Re: diseases and immunity
Eric Brunner (firstname.lastname@example.org)
16 Jul 1996 14:14:03 GMT
Philip Deitiker (email@example.com) wrote:
: firstname.lastname@example.org (Philip Deitiker) wrote:
Following up your own posts. Novel.
: >Joel and Lynn Gazis-Sax <email@example.com> wrote:
: >>* Another interesting statistic that comes out in looking over several
: >>chronologies is that in 1505, the population of New Spain was over
: >>11 million people. Ten years later, it had around 6 million and ten
: >>years later only one million people. Reports of epidemics were rife
: >>during this period, which matched the period of first contact and
: >>conquest of Mexico.
: ... I wrote ....
: >How much of the loss of life was due to disease and aggresion, how
As the Spanish record of organized military resistance and intra- and
inter-client/allies conflicts shows a paucity of instances of the 2nd
cause, the first is presumptively the primary causal mechanism. Heck,
even 16th century barely literate Spanish lay and clericals could see
(and record what they saw) with their own eyes. See the primary sources.
: >long did it take for the native populations to rebound. If I loosely
: >take the population of mexico today and estimate that 2/3 of gene
: >originated from native american I have a population of about 70
: >million people. From that 1 million the population must have grown a
: >whole bunch. Is it fair to not include other reasons for the decrease
: >in population.
: > I seriously doubt the population of endemic americans in mexico
: >every dropped to 1 million.
Your doubts are your personal property. 16th century ethnographic, taxation,
and other historical records are available, and the secondary sources in
this field are so voluminous that reliance upon personal unread doubts is
: My statement is incorrect because the statistics don't even apply to
: Mexico, Mexico remained under aztec control until 1521 when the last
: of the aztec leaders subjigated to the sapnsih and was later executed.
Wrong yet again. "Control" was exercised by non-Spanish polities well into
the late 1600's, with litigation as well as taxation records showing the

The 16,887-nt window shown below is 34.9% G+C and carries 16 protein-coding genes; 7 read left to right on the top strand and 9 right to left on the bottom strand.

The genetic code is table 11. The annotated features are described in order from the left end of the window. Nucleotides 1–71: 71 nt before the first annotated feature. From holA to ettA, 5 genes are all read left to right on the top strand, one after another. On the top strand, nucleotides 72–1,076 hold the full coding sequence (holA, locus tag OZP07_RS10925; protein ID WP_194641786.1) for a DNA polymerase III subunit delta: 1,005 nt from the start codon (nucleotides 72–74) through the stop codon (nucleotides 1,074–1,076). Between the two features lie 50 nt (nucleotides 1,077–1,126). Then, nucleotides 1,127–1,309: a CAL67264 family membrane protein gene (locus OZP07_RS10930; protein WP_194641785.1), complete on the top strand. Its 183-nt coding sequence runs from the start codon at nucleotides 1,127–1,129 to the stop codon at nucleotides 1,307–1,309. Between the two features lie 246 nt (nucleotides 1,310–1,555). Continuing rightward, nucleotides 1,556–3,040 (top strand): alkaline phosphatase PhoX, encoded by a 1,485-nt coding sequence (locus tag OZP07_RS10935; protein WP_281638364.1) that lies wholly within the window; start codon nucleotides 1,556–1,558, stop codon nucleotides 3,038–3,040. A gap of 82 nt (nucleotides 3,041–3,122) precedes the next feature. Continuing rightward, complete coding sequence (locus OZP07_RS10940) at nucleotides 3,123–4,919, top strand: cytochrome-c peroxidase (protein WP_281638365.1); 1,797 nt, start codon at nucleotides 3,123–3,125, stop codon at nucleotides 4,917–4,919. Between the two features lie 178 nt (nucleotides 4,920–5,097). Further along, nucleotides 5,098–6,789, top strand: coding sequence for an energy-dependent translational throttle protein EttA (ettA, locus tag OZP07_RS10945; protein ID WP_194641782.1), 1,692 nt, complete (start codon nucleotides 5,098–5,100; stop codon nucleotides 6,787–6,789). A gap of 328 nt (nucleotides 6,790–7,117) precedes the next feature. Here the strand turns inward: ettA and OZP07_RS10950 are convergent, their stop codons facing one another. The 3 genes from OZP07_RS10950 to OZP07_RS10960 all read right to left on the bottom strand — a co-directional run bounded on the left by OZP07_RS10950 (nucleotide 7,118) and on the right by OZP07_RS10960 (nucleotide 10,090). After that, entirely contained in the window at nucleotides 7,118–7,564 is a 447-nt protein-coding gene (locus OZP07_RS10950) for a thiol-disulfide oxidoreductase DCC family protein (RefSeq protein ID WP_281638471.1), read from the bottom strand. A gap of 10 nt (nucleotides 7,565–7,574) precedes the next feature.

areas of (non-violent) conflicts between early Colonial and late Indigenous
polities. The Triple Alliance (Azteca) was only _one_ such polity, and to
be blunt, hegemony was not then thought to be causal in depopulation events,
except in the extream chattel-slavery areas (the Caribbian, portions of the
early mainland conquest areas), then or now, as disease was not constrained
by polity boundaries or areas of relative political dominance.
: Secondly, the lead in focuses primarily on disease as the sole cuase
: of death. There are clear indications that the inhabitants of the
: greater antilles where overexploited in order to aquire wealth for
: spain, and that the decline in numbers correlated with the decline of
: precious metal resources on those Isalnds. This is not a situation to
: fairly say all things being held equal the inhabitants died of
: disease. The inhabitants, probably more than anywhere else in spanish
: colonize america, suffered more acutely from the affects of spanish
: colonization, disease being one of many contributing factors.
See above. Utterly refuted. The primary so vastly overshadows secondary
contributing factors as to make their elevation to pseudo-primaries one
of denial, not honest scholarship.
: In addition when the spanish arrived the inhabitants were already
: in a conflict with island hopping 'cannabal' which the diseases and
: the removal of vital strongholds in the greator antilles probably put
: the colonized arawak indians at a disadvantage. Since the spanish had
: no qualms about killing cannabals I suspect that the victors proably
: placed themselves in equally perilous situation.
Oh mega piffle. What next? The Arawaks were dining on the indigenous of
the Cannaries also? We _know_ what happened before the Columbian Contact
events in the Cannaries. Again, see the literature as an alternative to
: >>* That populations in the Americas dropped up to 90% or more when Europeans
: >>brought their diseases with them. (Note that African slaves also brought
: >>diseases with them -- things like Yellow Fever and Malaria which decimated
: >>American cities from time to time until the mosquito link was found!)
: Since this is probably the best example of contributing factors.
Nonsense yet again! The demographic event of the early Contact Period is not
"explained" by "contributing factors" which emerge one hundred years after
the events. Both of these pathogens are environmentally vector-limited, yet
the event of New World human die-back is known to be from the Circumpolars
in the North, to the Circumpolars in the south. _All_ of the OW isolates
got clobbered, even those outside of the ranges of pathogens which became
vector-established well-after near-complete population collapses were on
These are simply examples of secondary, in terms of sequential arrival, and
mortality/morbidity, regional pathogenic contributions to the NW pathogen
repository after Contact.